‘Attention deficit (ADD)’,‘Attention-deficit hyperactivity disorder (ADHD)', ‘hyperkinetic disorder'
ADHD is a disorder which often becomes obvious in early childhood. The behaviours are due to underlying problems of poor attention, hyperactivity and impulsivity. About 2 to 5% of school age children can suffer from ADHD. Boys are more commonly affected than girls.
Many children, especially under-fives, are inattentive and restless. This does not necessarily mean they are suffering from ADHD. The inattention or hyperactivity becomes a problem when they are exaggerated, compared with other children of the same age, and when they affect the child, their school, social and family life.
About 1 in 3 children with diagnosis of ADHD can grow out of their condition and not require any treatment when they are adults. The majority who receive specialist treatment tailored to their needs may benefit considerably. They will have been able to catch up with their learning, improve their school performance and make friends.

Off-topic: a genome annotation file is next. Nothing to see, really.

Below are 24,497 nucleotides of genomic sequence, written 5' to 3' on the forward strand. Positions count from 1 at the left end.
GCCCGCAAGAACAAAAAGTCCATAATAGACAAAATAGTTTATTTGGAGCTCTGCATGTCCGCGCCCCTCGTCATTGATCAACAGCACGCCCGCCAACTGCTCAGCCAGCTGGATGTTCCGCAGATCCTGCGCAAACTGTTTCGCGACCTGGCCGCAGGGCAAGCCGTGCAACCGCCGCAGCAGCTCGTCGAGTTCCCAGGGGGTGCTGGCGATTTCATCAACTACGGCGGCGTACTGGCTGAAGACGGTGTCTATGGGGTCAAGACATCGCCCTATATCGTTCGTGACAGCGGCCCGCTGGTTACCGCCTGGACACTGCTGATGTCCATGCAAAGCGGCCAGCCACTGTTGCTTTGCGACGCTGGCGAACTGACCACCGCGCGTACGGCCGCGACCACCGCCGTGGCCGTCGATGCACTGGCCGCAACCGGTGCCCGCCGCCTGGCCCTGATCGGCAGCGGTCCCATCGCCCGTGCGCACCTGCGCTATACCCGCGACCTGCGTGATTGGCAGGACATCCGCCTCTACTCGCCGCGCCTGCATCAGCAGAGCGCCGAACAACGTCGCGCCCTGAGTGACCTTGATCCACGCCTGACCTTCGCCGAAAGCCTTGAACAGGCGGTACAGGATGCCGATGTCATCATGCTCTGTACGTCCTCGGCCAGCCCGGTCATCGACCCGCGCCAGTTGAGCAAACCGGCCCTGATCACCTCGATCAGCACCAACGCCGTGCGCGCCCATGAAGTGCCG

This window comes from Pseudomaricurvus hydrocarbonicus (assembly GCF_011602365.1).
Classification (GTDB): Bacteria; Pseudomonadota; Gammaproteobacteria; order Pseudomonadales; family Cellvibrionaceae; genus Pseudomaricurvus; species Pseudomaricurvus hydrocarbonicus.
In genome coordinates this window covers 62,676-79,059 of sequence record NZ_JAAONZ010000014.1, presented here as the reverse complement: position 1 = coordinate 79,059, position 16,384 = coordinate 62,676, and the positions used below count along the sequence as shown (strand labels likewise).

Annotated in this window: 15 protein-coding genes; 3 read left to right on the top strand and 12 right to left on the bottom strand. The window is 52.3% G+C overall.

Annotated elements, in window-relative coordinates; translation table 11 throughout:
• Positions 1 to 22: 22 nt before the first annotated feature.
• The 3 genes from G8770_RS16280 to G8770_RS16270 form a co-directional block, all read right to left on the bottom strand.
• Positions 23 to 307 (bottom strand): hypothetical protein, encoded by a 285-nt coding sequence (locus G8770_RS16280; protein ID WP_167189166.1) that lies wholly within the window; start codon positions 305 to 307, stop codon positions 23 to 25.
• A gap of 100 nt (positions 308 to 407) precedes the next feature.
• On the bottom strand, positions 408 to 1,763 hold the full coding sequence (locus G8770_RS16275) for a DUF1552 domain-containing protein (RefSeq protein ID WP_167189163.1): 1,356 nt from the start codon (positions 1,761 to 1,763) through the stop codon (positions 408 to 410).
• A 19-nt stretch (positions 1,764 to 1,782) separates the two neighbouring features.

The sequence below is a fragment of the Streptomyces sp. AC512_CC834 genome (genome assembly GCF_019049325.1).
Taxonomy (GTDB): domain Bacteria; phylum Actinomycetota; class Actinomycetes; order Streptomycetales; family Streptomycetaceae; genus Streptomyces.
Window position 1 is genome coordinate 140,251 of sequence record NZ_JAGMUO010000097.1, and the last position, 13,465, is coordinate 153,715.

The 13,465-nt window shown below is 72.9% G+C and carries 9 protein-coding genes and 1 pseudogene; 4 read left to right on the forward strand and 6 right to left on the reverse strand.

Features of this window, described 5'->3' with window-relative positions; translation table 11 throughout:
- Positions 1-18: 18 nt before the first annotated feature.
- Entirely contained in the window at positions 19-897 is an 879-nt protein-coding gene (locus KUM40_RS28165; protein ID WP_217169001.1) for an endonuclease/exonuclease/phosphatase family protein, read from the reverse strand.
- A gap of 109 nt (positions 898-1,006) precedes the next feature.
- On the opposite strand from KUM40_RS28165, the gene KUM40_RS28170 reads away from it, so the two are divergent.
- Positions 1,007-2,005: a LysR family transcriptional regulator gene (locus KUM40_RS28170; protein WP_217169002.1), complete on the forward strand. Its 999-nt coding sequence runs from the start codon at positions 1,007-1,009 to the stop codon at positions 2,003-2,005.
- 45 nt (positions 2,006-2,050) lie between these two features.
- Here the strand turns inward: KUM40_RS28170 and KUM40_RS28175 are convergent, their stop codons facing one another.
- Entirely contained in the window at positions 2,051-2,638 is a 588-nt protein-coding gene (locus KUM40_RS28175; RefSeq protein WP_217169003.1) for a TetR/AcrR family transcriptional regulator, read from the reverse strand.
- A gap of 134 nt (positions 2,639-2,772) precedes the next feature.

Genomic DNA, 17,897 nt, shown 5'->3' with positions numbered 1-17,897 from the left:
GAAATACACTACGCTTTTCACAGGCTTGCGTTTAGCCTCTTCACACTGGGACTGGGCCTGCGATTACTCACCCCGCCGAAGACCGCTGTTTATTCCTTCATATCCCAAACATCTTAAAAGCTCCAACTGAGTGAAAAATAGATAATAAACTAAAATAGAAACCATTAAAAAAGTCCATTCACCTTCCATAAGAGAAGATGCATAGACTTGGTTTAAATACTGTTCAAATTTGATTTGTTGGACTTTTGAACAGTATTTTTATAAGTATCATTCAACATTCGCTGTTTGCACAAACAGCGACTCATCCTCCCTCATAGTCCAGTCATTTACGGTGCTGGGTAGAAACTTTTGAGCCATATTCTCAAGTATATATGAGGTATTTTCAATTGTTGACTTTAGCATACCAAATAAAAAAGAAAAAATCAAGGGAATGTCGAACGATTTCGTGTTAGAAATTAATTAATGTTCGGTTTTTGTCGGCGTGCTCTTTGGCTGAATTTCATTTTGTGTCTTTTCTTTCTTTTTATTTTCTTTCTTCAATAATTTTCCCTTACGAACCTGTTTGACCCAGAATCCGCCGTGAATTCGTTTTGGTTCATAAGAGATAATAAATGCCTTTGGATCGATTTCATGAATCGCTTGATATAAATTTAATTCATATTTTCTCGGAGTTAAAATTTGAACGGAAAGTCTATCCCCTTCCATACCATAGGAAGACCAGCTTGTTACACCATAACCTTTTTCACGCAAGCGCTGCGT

There is no single, simple, definite test for ADHD. Making a diagnosis requires a specialist assessment, usually done by a child psychiatrist or specialist paediatrician. The diagnosis is made by recognising patterns of behaviour, observing the child, obtaining reports of their behaviour at home and at school. Sometimes a computerised test may be done to aid the diagnosis. Some children also need specialised tests by clinical or educational psychologist.
Medications can play an important role in managing moderate to severe ADHD. Medications can help to reduce hyperactivity and improve concentration. The improved concentration gives the child the opportunity and time to learn and practise new skills.